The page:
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02 Jul 2018

Statistics show growth in personal insolvencies


2 min


Debt agreements still popular but will this last?

In May, the Australian Financial Security Authority released the personal insolvency statistics for the first quarter of 2018. It recorded 7,910 personal insolvencies, showing a modest 0.1% increase on the 2017 March quarter and a 4.3% increase on the December 2017 quarter. This continued the trend of steady overall growth in personal insolvencies in Australia which has been ongoing since June 2015.

AFSA Moving average graph

A quick review of the comparative statistics against the March 2017 quarter shows that in the March 2018 quarter:

  • Bankruptcies decreased 1.8%

  • Debt agreements increased 3.9%

  • Personal insolvency agreements decreased 59.3%

After experiencing two quarters of growth, bankruptcies returned to the long-term trend of a steady decline as alternatives to bankruptcy seem to maintain their appeal with debtors.

Debt agreements continued in their growth and in the March 2018 quarter comprise 47.1% of all personal insolvencies, up from 45.4% in the March quarter 2017. Debt agreements also registered a record quarterly high in New South Wales in March 2018.

Personal Insolvency Agreements (PIAs) recorded their lowest quarter on record, with only 37 in the March quarter 2018. This is the first fall in PIAs since the March quarter of 2016, when the previous low of 38 was recorded.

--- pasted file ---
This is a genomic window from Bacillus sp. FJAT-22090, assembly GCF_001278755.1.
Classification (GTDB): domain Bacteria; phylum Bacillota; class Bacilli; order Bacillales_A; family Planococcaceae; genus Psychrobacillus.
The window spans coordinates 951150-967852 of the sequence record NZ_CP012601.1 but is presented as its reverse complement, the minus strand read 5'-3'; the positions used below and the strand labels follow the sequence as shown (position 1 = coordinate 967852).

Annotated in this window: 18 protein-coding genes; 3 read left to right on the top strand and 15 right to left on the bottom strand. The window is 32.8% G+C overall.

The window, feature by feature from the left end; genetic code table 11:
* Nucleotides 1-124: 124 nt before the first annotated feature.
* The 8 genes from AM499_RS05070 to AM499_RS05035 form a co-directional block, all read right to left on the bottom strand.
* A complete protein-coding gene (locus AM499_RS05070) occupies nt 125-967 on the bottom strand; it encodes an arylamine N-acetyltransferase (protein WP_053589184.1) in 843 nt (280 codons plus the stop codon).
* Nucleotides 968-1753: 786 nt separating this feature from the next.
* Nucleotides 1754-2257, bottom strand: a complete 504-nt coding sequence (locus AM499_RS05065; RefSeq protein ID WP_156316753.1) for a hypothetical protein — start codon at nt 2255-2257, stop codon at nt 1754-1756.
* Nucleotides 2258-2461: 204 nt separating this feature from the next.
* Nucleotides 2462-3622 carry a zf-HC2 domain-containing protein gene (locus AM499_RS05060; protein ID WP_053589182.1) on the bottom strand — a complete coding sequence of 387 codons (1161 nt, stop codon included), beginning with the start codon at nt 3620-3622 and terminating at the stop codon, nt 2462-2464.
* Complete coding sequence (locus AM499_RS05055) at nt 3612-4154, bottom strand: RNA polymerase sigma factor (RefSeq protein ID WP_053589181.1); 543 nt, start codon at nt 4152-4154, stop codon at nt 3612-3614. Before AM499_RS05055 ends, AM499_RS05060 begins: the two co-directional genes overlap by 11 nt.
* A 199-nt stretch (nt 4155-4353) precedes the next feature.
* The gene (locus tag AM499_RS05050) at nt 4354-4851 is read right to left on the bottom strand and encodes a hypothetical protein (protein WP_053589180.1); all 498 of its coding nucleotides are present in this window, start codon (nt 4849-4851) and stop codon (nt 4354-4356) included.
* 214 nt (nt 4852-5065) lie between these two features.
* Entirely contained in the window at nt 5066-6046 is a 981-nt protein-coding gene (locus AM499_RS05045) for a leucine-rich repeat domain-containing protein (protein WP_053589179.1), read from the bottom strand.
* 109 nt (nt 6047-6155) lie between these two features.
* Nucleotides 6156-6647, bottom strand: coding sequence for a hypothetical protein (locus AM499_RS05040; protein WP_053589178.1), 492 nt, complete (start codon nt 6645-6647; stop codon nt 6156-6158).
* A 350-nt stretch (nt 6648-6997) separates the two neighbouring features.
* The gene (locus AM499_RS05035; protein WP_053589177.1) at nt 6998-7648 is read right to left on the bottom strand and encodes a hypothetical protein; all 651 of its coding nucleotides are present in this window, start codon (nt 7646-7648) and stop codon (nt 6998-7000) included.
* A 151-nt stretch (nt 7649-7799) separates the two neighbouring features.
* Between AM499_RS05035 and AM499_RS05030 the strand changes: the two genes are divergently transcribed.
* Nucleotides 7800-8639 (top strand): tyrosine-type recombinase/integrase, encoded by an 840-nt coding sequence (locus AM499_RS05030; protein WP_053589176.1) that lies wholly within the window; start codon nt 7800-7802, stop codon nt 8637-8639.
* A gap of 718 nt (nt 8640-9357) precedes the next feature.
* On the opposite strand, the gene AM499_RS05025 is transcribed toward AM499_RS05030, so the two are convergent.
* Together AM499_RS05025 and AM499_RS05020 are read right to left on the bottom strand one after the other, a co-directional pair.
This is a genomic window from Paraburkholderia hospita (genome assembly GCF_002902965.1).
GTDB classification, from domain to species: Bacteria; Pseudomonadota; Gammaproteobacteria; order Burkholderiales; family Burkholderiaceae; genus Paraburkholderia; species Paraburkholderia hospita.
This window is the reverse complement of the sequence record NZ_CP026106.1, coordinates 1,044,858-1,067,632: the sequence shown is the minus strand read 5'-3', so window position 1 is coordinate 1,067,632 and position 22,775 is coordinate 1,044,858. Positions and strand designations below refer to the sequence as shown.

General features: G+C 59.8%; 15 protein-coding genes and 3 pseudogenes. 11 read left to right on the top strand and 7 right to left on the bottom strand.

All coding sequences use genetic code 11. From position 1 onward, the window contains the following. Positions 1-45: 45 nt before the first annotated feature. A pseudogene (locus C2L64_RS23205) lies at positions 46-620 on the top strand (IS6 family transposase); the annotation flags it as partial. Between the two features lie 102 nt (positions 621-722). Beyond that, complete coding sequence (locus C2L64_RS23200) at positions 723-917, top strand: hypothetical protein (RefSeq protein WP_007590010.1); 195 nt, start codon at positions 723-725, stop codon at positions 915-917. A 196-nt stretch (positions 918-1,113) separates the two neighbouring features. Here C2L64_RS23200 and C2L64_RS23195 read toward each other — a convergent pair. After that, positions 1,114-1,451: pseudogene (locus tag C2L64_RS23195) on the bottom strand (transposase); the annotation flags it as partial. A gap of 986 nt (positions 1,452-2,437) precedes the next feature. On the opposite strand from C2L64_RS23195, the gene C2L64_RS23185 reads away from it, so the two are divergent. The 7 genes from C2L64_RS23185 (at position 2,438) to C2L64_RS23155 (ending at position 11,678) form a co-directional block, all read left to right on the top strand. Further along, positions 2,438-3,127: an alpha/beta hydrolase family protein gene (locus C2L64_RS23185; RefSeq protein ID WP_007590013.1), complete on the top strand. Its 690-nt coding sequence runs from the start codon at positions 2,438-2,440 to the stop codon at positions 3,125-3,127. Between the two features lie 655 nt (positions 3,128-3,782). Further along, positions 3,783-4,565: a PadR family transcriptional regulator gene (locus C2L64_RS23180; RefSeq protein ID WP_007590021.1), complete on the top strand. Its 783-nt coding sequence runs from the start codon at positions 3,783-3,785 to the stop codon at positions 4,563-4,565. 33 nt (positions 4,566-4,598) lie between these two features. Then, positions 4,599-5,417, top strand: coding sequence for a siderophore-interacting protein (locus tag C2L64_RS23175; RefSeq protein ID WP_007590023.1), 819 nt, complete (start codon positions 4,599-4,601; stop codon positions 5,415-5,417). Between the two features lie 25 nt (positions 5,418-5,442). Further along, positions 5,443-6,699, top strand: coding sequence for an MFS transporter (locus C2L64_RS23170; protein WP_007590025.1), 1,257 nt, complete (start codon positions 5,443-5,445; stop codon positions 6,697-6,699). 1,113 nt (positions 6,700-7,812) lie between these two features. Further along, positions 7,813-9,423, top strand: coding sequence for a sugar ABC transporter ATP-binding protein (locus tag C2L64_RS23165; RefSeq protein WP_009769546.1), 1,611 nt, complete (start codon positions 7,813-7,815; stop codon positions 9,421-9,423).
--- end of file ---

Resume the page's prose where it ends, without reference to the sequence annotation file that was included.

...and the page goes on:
In the March quarter 2018, 16.1% of personal insolvencies were business-related, a reduction from the 18% average in the 2017 calendar year. Consumer credit issues, in particular loss of income, unemployment, and excessive use of credit have increasingly become the main reasons for personal insolvency in Australia and this trend appears to be continuing in 2018.

Looking ahead
It looks likely that the term of bankruptcy will be reduced from three years to one year, with the amendment recommended to the Senate in April 2018. The shortening of the term of bankruptcy could significantly impact the current popularity of debt agreements. A one-year bankruptcy may be far more appealing to consumer creditors, who make up the majority of personal insolvencies in Australia.

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